It was one of the best goals of the First Round, highlighted nationally on TNT’s USMNT postgame show following the broadcast of the Americans’ 7-1 Nations League win over Grenada on March 24 – and also across the social media platforms of the Bleacher Report and Men in Blazers.
“He's small so he gets overlooked, but he's quick, he's scrappy, he battles for the ball on the ground, he's not afraid to challenge and he can lace the hell out of the ball,” Coach Perella said of the Peruvian whose goal quieted the partisan home crowd and shifted momentum in favor of the visitors. “It’s moments, moments like that one; that’s how we won the game.”
West Chester had dozens of chances but Nor’easters goalkeeper Brady Hochman was there to deny most of them the rest of the way with a huge assist from his backline and a big goal-line clearance. Hochman, from Clarksboro, New Jersey, played college soccer at Millersville and Rosemont and wasn’t even able to train with the group before the Open Cup First-Rounder due to work commitments.He was shaking hands with some of his teammates for the first time minutes before making a save on a well-struck Kyle Tucker free kick early in the match. “What an amazing game he [Hochman] had,” said Perella, a former Pittsburgh Riverhounds and Bethlehem Steel FC keeper, who hasn’t ruled out a return to playing.
Ocean City’s unorthodox roster build for this year’s Open Cup run is the result of the early spring schedule. Playing in a resort town in the summer is a great recruiting tool – live near the beach, train and play during summer break from college – but it makes building a year-round program like their USL League Two rivals West Chester nearly impossible.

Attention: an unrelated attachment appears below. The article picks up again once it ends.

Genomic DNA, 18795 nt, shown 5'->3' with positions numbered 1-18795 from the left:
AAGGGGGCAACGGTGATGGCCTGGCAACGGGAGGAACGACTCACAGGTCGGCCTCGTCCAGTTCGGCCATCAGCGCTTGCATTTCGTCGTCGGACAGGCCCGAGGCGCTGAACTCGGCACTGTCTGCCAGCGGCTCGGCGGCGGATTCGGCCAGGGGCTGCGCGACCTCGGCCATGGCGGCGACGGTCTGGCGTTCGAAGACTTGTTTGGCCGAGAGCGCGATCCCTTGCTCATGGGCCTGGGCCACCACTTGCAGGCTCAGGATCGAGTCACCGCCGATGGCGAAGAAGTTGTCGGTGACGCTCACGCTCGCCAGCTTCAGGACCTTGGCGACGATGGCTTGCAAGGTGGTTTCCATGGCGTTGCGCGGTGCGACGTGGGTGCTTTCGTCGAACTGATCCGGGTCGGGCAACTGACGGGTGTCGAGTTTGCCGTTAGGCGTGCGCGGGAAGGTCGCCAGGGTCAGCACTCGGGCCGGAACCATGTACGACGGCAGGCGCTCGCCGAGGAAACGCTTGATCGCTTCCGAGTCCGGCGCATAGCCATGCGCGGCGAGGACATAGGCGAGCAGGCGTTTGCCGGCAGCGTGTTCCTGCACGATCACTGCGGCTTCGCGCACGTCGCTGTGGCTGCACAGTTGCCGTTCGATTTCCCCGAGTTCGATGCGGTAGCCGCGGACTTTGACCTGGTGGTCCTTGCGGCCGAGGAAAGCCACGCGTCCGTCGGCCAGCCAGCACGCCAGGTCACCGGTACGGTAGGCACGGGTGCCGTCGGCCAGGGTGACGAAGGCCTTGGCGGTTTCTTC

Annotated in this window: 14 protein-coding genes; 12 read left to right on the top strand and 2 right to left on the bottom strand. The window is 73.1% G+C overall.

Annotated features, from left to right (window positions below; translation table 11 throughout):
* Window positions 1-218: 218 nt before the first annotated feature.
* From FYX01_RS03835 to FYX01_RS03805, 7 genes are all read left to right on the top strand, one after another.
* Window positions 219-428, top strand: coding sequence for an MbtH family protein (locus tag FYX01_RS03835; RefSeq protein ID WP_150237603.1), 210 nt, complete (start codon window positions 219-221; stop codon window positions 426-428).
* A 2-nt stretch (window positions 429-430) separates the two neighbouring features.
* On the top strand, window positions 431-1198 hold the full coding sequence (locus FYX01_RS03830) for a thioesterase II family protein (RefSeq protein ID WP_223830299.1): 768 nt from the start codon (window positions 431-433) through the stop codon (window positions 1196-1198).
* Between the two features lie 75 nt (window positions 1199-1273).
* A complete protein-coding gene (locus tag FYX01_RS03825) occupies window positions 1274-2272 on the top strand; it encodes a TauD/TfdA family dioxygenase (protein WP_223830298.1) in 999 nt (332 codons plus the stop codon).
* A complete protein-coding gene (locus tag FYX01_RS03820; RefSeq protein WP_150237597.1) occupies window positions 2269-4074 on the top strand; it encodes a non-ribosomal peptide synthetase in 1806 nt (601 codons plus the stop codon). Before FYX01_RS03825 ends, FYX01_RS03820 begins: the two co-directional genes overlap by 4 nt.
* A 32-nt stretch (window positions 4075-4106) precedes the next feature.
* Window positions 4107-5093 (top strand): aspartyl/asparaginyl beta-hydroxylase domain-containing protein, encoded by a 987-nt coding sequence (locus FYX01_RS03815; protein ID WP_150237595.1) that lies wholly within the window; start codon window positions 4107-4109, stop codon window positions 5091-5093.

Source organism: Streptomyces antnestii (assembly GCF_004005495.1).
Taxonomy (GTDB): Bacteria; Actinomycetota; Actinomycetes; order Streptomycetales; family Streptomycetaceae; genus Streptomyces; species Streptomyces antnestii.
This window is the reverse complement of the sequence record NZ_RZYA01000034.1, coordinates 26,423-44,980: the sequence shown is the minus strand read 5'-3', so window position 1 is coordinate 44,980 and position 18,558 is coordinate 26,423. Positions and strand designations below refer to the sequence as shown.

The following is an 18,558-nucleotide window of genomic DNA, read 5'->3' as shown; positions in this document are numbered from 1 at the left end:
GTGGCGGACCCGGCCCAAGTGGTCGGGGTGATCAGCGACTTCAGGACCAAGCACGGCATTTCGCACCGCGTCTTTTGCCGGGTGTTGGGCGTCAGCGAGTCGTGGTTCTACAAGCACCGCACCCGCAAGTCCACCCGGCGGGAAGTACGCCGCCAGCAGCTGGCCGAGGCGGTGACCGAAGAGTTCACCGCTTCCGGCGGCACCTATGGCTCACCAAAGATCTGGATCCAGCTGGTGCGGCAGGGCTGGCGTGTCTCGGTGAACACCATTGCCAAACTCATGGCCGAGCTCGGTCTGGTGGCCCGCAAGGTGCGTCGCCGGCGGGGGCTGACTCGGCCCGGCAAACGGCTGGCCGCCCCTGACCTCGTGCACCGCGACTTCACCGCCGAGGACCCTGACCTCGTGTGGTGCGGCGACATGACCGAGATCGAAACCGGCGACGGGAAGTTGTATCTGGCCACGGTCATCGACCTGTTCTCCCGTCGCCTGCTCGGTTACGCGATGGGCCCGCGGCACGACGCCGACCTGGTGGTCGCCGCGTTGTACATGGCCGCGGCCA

In 2022, they hosted Lansdowne Yonkers in the First Round of the Cup and fell on penalties on a bitterly cold and rainy night with a team of alumni they were able to convince to return to the Beach House (the nickname for the home venue, Carey Stadium). But this year they took a different approach, piecing together a roster that had many watching the game (Live on the B/R App and B/R Football YouTube) Googling player names on their phones.
Perrella Still Scrapping
“As a player I had to scrap for everything,” said Perella, who also coaches at Camden County College and with Oaklyn United. “I feel that way as a coach too. I’ve gotta’ earn it and I’m okay with that. I'm just gonna’ keep taking advantage of the opportunities and hopefully prove some people wrong.”
As the team gathered in the middle of the field to celebrate the 3-1 win, Perella and a few of his players took turns giving short speeches in a huddle. They talked about how no one expected them to win, how they’ve been overlooked because they’re too small and been told they're not good enough.
Each short speech ended with another round of cheers and the satisfaction that what they had built together in less than a week – and taken on the road to Pennsylvania – was truly something special.
“It’s not done yet,” Perella said to his players in the huddle, with a Second Rounder in Maryland against full NISA pros the Maryland Bobcats on April 5. “We’re going to do it again.”
Matthew Ralph is managing editor of Philadelphia Soccer Now, contributor to TheCup.us and Communications Director for Eastern Pennsylvania Youth Soccer. @MattRalph_ on Twitter.